Effect of Preferred Music on Agitation After Traumatic Brain Injury
Western Journal of Nursing Research
Agitation is a common behavioral problem after traumatic brain injury (TBI), which threatens the safety of patients and caregivers and disrupts the rehabilitation process. This study aimed to evaluate the effects of a preferred music intervention on the reduction of agitation in TBI patients and to compare the effects of preferred music with those of classical "relaxation" music. A single group, within-subjects, randomized crossover trial design was formed, consisting of 14 agitated patients with cognitive impairment after severe TBI. Patients listened to preferred music and classical "relaxation" music, with a wash-out period in between. Patients listening to the preferred music reported a significantly greater reduction in agitation compared with the effect seen during the classical "relaxation" music intervention (p = .046). These findings provide preliminary evidence that the preferred music intervention may be effective as an environmental therapeutic approach for reducing agitation after TBI.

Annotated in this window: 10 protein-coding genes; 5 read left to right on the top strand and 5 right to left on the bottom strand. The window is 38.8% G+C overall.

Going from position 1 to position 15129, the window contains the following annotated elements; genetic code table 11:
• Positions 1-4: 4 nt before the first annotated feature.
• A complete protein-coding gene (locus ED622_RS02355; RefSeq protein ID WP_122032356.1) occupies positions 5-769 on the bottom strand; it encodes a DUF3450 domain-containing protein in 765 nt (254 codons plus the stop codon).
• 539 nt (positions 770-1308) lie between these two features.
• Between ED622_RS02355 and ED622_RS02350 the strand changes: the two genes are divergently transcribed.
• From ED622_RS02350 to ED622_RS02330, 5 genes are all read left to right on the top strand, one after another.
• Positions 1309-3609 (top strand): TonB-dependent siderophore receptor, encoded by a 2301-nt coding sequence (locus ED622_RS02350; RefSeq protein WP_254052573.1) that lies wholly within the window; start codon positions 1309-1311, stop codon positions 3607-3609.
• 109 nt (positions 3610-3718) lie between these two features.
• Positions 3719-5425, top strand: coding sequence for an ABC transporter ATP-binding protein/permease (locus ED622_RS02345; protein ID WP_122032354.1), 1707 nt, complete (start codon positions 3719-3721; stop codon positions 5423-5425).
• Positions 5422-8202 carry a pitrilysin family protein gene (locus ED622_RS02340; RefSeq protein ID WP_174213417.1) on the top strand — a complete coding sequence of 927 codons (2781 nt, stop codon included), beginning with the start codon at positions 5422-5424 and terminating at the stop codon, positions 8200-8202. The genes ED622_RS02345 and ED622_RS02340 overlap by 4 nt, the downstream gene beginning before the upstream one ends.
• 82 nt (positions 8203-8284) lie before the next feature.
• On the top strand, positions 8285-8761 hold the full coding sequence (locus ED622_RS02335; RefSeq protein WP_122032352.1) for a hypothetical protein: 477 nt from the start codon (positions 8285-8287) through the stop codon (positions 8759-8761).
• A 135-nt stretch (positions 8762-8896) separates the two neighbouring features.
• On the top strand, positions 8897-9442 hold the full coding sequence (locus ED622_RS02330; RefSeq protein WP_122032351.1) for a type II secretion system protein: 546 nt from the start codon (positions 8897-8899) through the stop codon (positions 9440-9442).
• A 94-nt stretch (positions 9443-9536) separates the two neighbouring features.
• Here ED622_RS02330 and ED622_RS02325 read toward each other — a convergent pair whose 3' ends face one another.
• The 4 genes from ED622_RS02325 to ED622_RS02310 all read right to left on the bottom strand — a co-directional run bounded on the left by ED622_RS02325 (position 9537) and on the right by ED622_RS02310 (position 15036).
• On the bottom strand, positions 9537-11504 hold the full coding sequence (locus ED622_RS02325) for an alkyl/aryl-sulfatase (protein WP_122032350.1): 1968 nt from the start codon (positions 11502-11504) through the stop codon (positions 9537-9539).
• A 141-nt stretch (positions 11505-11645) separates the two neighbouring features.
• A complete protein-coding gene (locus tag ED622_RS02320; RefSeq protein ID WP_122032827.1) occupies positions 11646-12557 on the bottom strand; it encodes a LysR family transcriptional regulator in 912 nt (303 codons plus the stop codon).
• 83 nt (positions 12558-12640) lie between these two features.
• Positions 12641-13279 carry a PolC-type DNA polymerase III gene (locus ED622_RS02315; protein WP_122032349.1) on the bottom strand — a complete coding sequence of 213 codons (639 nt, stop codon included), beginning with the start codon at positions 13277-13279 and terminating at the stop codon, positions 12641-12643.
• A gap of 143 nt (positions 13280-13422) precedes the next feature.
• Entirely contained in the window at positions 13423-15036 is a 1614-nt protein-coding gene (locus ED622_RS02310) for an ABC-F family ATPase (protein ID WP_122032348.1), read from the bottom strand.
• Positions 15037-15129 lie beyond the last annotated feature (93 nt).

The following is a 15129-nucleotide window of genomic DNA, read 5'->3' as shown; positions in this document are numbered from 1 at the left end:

Music and Health Institute Terms
Distress; Music Listening; Music Medicine; Neurocognitive Disorders; Recorded Music Listening; Self-Report Measures; Suffering; Symptom Management
Brain Injuries; Emergence Delirium; Patient Preference; Psychomotor Agitation; agitation; familiarity; music intervention; traumatic brain injury
Quantitative Methods; Randomized Controlled Trial
Park, S., Williams, R. A., & Lee, D. (2016). Effect of Preferred Music on Agitation After Traumatic Brain Injury. Western Journal of Nursing Research, 38 (4), 394-410. Retrieved from https://remix.berklee.edu/mhi-music-mental-health/195